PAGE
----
“Of course,” Margueritte explained.  “He risked himself to come and warn us about the circle closing around us.”

“Oh, sorry,” Tomberlain said and he sheathed his knife and helped Owien to his feet.  “I thank you for caring about my sisters.”

“No, thank you, Squire,” Owien said.  “I never wrestled with a real squire before.  It was an honor.”  Margueritte thought she better step in before Tomberlain’s head swelled to where it became too big to fit between the trees.

“What can we do to get out of here?” she asked the practical question.

“No broomsticks handy,” Tomberlain said.  “But I brought my horse.  He is young and strong and might carry the four of us.”

“Three,” Owien said.  “I can just blend in with the circle as it closes.”

“Nonsense.”  Margueritte and Tomberlain spoke together.  Tomberlain finished.  “You’re in as much danger here as the rest of us.”  For a third time, everyone stopped then, to listen.  The leaves sounded agitated this time.  To everyone’s surprise and wonder, the unicorn came into the little clearing.  It would not let the boys near it, but it seemed to be offering itself to the girls to ride and to take them out of danger.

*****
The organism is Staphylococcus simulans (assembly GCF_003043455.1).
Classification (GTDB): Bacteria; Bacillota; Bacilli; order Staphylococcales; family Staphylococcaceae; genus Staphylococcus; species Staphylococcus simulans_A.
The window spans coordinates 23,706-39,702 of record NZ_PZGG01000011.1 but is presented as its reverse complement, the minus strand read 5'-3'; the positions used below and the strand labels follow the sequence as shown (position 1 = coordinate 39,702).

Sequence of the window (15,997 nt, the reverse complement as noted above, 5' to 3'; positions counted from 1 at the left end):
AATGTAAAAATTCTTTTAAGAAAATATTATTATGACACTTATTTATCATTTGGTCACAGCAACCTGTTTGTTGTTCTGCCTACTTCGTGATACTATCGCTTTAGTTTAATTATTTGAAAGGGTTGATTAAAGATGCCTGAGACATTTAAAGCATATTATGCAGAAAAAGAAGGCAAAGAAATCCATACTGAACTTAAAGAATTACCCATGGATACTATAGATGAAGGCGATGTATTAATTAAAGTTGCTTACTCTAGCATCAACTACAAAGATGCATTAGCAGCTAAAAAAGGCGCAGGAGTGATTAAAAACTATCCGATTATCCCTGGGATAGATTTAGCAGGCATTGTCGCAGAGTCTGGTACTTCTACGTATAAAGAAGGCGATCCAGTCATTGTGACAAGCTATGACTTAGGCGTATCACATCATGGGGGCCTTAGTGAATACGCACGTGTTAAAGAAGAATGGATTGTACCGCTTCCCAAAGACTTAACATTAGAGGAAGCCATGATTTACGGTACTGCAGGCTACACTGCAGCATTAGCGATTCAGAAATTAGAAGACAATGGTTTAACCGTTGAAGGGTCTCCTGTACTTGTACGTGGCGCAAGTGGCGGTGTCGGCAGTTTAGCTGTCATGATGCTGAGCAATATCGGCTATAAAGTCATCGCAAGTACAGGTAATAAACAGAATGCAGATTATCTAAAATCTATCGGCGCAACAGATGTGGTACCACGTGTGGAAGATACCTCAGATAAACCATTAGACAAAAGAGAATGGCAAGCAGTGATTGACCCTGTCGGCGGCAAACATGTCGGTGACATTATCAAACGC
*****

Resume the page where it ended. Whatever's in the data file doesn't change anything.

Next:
“Looks like the matter’s settled,” Tomberlain said.  “We have two chargers, but we have to hurry.”  They could already hear the drums and distant shouts.  “It took too long to find you,” Tomberlain admitted.  “But we can make a dash for it.  Hurry Owien.”

M3 Margueritte: Year of the Unicorn, part 1 of 3

In the fall, right before Samhain in the same year that Elsbeth danced, not being the year to go to Vergenville, King Urbon, Duredain the druid and Finnian McVey paid their own visit to the triangle along with Chief Brian, his druid Canto, and a very wary Roan and Morgan.  They brought a dozen men at arms, three strong hunters, and plenty of hounds.

Lady Brianna welcomed them most regally and apologized that her small manor home hardly had the room or the facilities to entertain royalty.

“Never mind,” the king said, as he pointed his men toward a newly mowed field.  “I’ve brought our hunting tents.  We will be quite comfortable in the field.”

Sir Bartholomew rode up, having gotten the word from Little White Flower.  Tomberlain rode beside him as did several peasant Franks, but Grimly was nowhere to be seen.  Luckless the dwarf also absented himself from the forges, and, in fact, Margueritte went down into the lair of the little ones in the side of the hill beneath the barn to make it very clear to all of them that they were neither to be seen nor heard during that whole visit.  Fortunately, Hammerhead the ogre had been given two cows which he took off as a present for his family in Banner Bein.